4 of 5 people found the following review helpful
Chaotic, like God? 10 Oct. 2004
By Gary Sprandel - Published on
Format: Hardcover
This book focuses on the religions of India, Asia, and "The Religions of Abraham" (Judaism, Christianity, and Islam). Each religion is discussed with many 2-4 page sections discussing a particular topic, and including a few pictures, and side bars for quotes. This format lends it self well to introducing a diverse set of personages, but it also prevents a smoothly flowing narrative, so at times the book seems to bounce around. The chaotic effect is not without some merit, and if nothing else, you get an appreciation for the breadth of experiences. In the section on India, the introduction of name, upon name of different Gods, becomes overwhelming,

The breadth of the book is impressive, and the inclusion of poetry, throughout was useful. The photos throughout the book are impressive, and almost as much as the text lend an experiential flavor. Sometimes the book tries to be too biographical, rather than emphasizing concepts. Particularly lacking however, was an introduction of African, Native American, and Latin American expressions of God. He does included Buddhism however, which does not really have a clear notion of God.
Concise but somewhat confusing and hard read. 8 Oct. 2012
By ash - Published on
Format: Hardcover Verified Purchase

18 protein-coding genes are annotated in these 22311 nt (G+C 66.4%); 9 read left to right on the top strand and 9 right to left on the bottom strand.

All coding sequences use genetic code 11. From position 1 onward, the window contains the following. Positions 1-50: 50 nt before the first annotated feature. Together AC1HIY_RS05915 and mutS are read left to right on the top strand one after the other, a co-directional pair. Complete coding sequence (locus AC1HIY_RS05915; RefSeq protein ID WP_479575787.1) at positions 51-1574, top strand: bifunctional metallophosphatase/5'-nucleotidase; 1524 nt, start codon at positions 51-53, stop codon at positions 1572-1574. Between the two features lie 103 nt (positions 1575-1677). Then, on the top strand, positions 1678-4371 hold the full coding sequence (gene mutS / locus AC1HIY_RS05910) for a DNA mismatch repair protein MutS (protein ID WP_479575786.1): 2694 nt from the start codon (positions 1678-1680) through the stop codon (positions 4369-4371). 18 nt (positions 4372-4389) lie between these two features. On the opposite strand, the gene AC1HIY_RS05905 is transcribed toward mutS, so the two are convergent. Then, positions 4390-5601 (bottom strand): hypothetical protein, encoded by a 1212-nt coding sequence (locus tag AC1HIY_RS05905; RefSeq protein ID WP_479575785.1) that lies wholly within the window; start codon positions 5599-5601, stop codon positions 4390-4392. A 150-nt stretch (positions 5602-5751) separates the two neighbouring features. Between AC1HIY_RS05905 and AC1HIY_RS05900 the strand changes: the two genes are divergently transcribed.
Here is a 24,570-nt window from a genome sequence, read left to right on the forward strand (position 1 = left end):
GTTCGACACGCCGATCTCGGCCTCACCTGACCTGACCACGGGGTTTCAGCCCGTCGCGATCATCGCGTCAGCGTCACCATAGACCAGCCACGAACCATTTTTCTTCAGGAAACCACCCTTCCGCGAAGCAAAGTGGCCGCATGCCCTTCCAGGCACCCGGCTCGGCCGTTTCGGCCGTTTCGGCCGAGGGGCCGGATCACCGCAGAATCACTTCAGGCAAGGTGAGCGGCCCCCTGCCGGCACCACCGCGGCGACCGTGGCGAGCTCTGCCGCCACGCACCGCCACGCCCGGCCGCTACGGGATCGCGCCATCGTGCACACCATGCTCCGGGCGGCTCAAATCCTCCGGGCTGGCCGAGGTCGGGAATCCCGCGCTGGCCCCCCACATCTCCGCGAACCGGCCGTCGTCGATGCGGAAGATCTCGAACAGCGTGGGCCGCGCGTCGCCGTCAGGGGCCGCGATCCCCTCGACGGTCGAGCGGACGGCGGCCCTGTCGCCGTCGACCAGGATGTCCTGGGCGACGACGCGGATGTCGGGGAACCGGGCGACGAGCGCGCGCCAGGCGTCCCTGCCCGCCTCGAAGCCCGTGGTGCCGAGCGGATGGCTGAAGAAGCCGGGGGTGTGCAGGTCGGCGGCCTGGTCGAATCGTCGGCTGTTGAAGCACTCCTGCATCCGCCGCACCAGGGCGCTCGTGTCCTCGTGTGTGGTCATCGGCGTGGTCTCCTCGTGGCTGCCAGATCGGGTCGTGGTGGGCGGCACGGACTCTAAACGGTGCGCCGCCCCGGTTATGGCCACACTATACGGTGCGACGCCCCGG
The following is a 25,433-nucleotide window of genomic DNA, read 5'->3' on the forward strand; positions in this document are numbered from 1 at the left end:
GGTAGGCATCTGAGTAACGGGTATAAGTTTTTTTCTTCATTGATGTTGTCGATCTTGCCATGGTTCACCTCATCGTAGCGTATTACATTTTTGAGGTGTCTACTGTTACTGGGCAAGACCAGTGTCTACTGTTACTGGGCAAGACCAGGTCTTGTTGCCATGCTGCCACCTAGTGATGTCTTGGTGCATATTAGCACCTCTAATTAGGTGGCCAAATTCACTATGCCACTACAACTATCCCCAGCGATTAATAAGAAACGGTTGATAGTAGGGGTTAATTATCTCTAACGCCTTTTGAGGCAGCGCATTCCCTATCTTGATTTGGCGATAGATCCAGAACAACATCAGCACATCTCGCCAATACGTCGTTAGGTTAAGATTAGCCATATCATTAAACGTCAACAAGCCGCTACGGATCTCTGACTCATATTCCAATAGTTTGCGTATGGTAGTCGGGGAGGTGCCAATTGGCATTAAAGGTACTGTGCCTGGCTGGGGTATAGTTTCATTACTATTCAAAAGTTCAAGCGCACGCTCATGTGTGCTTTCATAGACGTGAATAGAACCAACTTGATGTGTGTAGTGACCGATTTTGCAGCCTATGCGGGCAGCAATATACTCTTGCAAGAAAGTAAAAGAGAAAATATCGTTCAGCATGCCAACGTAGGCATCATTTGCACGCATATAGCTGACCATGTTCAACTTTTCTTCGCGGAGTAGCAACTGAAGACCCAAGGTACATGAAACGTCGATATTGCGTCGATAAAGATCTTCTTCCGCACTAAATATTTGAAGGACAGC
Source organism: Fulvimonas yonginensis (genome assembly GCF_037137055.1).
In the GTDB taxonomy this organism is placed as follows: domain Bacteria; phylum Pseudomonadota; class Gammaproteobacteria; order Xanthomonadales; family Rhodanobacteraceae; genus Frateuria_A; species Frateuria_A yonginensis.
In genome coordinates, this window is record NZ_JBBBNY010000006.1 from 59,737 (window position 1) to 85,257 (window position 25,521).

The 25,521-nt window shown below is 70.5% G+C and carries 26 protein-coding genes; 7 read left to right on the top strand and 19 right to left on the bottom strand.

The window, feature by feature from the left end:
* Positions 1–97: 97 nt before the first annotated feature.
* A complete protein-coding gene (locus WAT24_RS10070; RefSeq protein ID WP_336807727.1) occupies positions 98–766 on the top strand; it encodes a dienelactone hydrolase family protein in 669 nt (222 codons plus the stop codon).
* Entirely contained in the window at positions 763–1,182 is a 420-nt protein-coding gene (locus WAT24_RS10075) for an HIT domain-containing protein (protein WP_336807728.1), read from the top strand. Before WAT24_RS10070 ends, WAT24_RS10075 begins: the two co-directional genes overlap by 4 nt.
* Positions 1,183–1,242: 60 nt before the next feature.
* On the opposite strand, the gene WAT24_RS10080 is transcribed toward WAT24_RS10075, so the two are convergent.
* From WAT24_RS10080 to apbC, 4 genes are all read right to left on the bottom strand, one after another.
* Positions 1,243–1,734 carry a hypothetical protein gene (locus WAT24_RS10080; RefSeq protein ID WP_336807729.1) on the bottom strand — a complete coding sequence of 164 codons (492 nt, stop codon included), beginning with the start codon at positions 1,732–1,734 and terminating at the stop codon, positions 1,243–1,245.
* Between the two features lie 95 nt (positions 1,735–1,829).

Should be read more than once to give one a perspective that there are many a ways to understand and reach God. Our way may not be the only way as some of us tend to believe. Some chapters are very lucid and quite understandable, some are a hard read.The History of Abrahamic religions except Judaism are quite clear and fluid - Maybe it is clear to me being an adherent of 'one of the religions of Abraham'. The section on Ibn Arabi and Rabia in Islam; The East West debate and Thomas Aquinas in Christianity are good. I like especially the poetry and brief explanation in the boxes on the sides.
Going to give another try to see what I can learn from Hinduism and the Religions of Asia. Worth reading again and that is the reason I am buying one -The one I read was loaned from the local library.
Outstanding Book 20 Jan. 2014
By wmjbutler - Published on
Format: Paperback Verified Purchase
This book does not promote any religion, and it says it like it is. If you want to push a certain religion, don't give this to anyone. If you want to promote an understanding of current and dead religions, this is a great book. I have read it cover - to - cover, and I love how it succinctly reviews each religion, and discusses the origin of each religion. You will learn things about religions that your religious leader won't tell you. For example, it discusses how Christianity is an evolution of so-called pagan religions that have come and gone. And, how the beliefs and directives in Christianity are like the lore of previous religions. It does the same for all the religions it discusses, and there are a lot.
Were these reviews helpful? Let us know